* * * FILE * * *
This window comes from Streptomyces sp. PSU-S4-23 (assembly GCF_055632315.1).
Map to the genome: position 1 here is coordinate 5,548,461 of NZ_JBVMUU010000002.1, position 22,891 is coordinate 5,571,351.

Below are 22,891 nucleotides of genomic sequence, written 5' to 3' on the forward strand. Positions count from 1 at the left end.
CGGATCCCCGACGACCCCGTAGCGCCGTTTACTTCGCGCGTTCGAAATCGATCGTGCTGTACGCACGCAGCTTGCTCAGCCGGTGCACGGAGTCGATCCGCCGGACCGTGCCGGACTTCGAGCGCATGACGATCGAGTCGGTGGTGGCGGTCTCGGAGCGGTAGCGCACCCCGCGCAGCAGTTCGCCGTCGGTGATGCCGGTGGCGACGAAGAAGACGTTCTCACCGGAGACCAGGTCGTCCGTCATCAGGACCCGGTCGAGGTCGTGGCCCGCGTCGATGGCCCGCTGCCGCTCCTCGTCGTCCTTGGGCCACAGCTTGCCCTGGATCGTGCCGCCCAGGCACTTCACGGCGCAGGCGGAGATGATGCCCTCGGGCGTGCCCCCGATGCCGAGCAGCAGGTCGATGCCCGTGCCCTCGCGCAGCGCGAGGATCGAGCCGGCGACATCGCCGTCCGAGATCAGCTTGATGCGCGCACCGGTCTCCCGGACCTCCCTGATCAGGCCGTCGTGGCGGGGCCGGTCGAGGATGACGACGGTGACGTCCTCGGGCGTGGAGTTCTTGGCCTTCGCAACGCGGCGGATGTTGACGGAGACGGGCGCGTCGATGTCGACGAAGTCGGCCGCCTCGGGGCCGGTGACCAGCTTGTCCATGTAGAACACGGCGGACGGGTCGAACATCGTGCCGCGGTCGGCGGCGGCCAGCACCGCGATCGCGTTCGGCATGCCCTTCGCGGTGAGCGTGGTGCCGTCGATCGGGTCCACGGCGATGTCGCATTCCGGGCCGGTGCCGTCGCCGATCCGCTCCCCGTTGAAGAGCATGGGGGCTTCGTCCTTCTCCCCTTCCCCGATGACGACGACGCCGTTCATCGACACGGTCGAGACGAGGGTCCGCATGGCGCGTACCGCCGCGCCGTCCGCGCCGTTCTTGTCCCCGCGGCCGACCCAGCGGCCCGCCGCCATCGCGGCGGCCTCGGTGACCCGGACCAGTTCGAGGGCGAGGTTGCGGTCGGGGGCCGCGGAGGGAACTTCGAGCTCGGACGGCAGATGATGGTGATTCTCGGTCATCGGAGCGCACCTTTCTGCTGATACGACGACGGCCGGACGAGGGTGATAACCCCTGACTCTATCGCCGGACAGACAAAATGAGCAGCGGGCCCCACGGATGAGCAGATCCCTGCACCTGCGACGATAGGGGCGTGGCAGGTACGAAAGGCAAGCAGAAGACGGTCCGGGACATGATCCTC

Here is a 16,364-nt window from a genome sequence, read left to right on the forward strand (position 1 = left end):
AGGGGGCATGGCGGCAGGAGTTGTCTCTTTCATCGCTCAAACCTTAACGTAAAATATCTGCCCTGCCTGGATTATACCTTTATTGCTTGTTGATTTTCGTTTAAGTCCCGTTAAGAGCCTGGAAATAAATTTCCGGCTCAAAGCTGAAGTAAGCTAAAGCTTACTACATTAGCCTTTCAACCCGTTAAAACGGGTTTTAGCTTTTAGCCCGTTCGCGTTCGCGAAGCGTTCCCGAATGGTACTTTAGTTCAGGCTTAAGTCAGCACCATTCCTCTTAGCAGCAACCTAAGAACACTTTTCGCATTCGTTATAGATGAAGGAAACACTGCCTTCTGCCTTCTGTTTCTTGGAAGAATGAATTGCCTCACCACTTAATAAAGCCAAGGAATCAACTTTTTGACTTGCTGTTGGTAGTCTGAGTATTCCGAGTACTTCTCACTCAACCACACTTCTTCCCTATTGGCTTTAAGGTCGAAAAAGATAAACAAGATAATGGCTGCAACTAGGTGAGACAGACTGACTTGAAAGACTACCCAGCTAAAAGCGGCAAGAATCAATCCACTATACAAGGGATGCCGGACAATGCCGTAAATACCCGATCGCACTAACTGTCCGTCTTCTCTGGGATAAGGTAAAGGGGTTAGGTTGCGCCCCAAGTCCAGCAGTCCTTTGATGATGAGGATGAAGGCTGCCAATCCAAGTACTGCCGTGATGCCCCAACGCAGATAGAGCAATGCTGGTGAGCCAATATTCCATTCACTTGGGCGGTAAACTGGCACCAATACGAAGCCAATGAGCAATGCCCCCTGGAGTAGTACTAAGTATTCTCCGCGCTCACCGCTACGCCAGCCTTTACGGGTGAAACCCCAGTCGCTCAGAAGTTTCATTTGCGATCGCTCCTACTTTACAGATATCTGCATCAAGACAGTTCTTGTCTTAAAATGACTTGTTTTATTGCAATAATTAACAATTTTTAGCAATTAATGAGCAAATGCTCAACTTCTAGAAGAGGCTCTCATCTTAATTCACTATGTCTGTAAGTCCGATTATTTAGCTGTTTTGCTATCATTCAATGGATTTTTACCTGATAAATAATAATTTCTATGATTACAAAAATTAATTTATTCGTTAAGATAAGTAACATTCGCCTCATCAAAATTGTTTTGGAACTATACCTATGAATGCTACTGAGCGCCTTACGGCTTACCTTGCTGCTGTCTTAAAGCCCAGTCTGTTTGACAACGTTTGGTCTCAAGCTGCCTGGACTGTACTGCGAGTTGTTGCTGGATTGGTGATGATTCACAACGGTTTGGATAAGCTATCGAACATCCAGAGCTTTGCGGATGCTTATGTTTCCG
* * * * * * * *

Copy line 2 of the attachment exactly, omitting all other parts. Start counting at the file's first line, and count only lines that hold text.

Map to the genome: position 1 here is coordinate 5,548,461 of NZ_JBVMUU010000002.1, position 22,891 is coordinate 5,571,351.